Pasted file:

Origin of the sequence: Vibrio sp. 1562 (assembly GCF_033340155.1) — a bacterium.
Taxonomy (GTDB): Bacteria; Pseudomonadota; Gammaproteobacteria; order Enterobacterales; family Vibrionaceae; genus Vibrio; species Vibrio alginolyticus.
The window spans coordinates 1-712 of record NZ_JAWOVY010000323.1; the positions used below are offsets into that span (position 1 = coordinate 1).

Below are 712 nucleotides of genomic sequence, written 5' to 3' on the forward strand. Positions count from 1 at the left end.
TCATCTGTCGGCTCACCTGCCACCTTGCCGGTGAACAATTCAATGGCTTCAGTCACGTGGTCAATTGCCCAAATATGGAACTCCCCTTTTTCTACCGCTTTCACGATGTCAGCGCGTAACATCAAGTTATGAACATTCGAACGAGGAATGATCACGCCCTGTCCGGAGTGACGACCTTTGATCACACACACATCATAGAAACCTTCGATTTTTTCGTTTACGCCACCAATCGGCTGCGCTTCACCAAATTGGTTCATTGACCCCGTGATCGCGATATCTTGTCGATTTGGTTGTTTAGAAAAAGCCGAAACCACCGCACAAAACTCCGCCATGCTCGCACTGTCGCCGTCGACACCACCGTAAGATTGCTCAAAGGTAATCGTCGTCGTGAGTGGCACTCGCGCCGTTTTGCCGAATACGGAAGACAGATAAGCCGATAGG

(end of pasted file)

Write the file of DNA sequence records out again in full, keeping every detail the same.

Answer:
Origin of the sequence: Vibrio sp. 1562 (assembly GCF_033340155.1) — a bacterium.
Taxonomy (GTDB): Bacteria; Pseudomonadota; Gammaproteobacteria; order Enterobacterales; family Vibrionaceae; genus Vibrio; species Vibrio alginolyticus.
The window spans coordinates 1-712 of record NZ_JAWOVY010000323.1; the positions used below are offsets into that span (position 1 = coordinate 1).

Below are 712 nucleotides of genomic sequence, written 5' to 3' on the forward strand. Positions count from 1 at the left end.
TCATCTGTCGGCTCACCTGCCACCTTGCCGGTGAACAATTCAATGGCTTCAGTCACGTGGTCAATTGCCCAAATATGGAACTCCCCTTTTTCTACCGCTTTCACGATGTCAGCGCGTAACATCAAGTTATGAACATTCGAACGAGGAATGATCACGCCCTGTCCGGAGTGACGACCTTTGATCACACACACATCATAGAAACCTTCGATTTTTTCGTTTACGCCACCAATCGGCTGCGCTTCACCAAATTGGTTCATTGACCCCGTGATCGCGATATCTTGTCGATTTGGTTGTTTAGAAAAAGCCGAAACCACCGCACAAAACTCCGCCATGCTCGCACTGTCGCCGTCGACACCACCGTAAGATTGCTCAAAGGTAATCGTCGTCGTGAGTGGCACTCGCGCCGTTTTGCCGAATACGGAAGACAGATAAGCCGATAGG